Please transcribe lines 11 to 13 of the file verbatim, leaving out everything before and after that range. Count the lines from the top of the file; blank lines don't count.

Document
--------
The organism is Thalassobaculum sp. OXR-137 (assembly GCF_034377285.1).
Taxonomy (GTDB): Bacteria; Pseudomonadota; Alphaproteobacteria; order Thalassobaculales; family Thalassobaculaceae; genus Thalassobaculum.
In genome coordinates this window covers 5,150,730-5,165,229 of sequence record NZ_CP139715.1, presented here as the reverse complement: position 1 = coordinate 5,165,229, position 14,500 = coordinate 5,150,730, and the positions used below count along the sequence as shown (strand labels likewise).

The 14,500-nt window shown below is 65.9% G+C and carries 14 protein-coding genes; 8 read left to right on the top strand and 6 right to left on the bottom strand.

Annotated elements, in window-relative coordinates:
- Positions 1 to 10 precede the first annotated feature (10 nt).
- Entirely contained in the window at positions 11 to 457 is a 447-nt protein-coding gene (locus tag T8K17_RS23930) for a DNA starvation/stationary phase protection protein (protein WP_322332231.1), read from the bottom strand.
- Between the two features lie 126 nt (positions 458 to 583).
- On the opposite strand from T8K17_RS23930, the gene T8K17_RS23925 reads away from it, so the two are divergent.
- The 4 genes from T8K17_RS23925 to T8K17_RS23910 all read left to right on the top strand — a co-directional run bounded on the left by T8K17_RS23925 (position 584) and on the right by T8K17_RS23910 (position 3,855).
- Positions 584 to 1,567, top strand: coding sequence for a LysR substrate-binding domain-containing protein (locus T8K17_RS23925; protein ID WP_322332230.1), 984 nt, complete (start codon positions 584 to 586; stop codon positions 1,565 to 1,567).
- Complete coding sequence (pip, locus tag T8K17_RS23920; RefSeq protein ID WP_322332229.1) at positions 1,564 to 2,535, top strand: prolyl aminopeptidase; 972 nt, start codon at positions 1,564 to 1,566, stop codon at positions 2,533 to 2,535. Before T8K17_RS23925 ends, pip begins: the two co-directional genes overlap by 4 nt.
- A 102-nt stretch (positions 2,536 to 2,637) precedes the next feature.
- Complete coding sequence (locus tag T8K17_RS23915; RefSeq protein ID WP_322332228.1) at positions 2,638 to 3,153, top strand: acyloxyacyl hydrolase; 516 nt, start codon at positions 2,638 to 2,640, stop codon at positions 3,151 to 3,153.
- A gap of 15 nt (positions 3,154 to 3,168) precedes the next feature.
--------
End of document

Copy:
- Positions 584 to 1,567, top strand: coding sequence for a LysR substrate-binding domain-containing protein (locus T8K17_RS23925; protein ID WP_322332230.1), 984 nt, complete (start codon positions 584 to 586; stop codon positions 1,565 to 1,567).
- Complete coding sequence (pip, locus tag T8K17_RS23920; RefSeq protein ID WP_322332229.1) at positions 1,564 to 2,535, top strand: prolyl aminopeptidase; 972 nt, start codon at positions 1,564 to 1,566, stop codon at positions 2,533 to 2,535. Before T8K17_RS23925 ends, pip begins: the two co-directional genes overlap by 4 nt.
- A 102-nt stretch (positions 2,536 to 2,637) precedes the next feature.